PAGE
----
Tenure-track faculty position, Virginia Commonwealth University
February 2, 2012 § Leave a comment
VCU Life Sciences invites applications for a tenure-track position at the Assistant or Associate Professor level. Applicants should have an outstanding record of systems biology research, as broadly defined from the sub-cellular to the ecosystems level. The successful candidate will be required to develop or continue a productive, externally-funded research program, and direct graduate students. The applicant should be committed to interdisciplinary graduate education and will assume the lead role for the Systems Biology core course for the Integrative Life Sciences (ILS) Doctoral Program. Additional requirements include: postdoctoral experience; evidence of excellence in scholarship and teaching; and demonstrated experience working in and fostering a diverse faculty, staff, and student environment or commitment to do so as a faculty member at VCU.
At the Assistant Professor level, the faculty member will be required to have an established research agenda and a clear potential for external funding, as appropriate, and potential for scholarship or creative expression to complement and expand existing expertise in the department (see notes below).
At the Associate Professor level, the faculty member will be required to have a well-developed scholarly/research portfolio with evidence of multi-disciplinary applications and external funding appropriate to complement and expand existing expertise in the department.
Virginia Commonwealth University has an enrollment of 32,000 students, including over 40 graduate students in the ILS program. For application submission guidelines, requirements, and deadlines, please go to www.pubinfo.vcu.edu/facjobs/ and click on Life Sciences to select “Systems Biologist” posting.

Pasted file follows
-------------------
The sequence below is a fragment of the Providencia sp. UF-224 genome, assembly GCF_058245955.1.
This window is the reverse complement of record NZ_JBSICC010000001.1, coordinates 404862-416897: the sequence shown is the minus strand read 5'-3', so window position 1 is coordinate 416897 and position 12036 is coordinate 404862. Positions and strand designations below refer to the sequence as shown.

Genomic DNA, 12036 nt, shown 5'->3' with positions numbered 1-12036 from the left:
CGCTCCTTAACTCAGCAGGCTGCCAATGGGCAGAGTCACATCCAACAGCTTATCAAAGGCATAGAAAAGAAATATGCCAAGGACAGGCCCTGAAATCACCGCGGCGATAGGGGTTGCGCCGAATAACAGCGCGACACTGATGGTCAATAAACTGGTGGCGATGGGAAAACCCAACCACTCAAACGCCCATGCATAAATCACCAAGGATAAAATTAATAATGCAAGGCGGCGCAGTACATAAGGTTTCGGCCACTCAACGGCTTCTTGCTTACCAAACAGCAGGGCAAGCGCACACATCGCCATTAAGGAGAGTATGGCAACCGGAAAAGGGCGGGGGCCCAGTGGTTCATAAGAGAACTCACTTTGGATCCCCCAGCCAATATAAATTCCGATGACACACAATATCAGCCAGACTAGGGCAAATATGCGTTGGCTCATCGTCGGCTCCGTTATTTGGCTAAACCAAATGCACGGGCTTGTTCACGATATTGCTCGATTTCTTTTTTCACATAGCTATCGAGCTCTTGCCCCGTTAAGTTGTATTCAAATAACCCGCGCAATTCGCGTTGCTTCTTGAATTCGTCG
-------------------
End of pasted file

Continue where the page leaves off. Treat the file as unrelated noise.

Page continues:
Virginia Commonwealth University is an Equal Opportunity/Affirmative Action Employer. Women, minorities and persons with disabilities are encouraged to apply.
More information on VCU
VCU is a rapidly growing R1 university – already the largest University in Virginia. The following Cell and/or Developmental Biology laboratories across campus use Systems Biology approaches, working with VCU Life Sciences and training Life Sciences doctoral students. A sampling of some of these labs include:
Babette Fuss – Myelination and oligodendrocyte development, Dept. Anatomy
Amanda Dickinson – Orofacial development and morphogenesis, Dept. Biology
Andrew Larner – Signaling in the Immune System, Dept. Biochemistry
Jim Lister – Neural crest and pigment cell specification, Dept. Human Genetics
John Ryan – Cellular and Molecular Immunology, Dept. Biology
Rita Shiang – Craniofacial development, Dept. Human Genetics
Rob Tombes – Calcium signaling in early development, Dept Biology
Zendra Zehner – Gene expression during growth and development, Dept. Biochemistry
Gregory Walsh – Neuronal development and migration, Dept. Biology
The Life Sciences Building is home to the Biology department and to core facilities for molecular biology and bioinformatics, to the interdisciplinary Center for the Study of Biological Complexity, and to aquatics facilities for Xenopus laevis and a recently completed zebrafish aquatics research facility that will house up to 16,000 adult zebrafish. The biology department website is currently being redesigned and does not reflect all of these facilities (or faculty).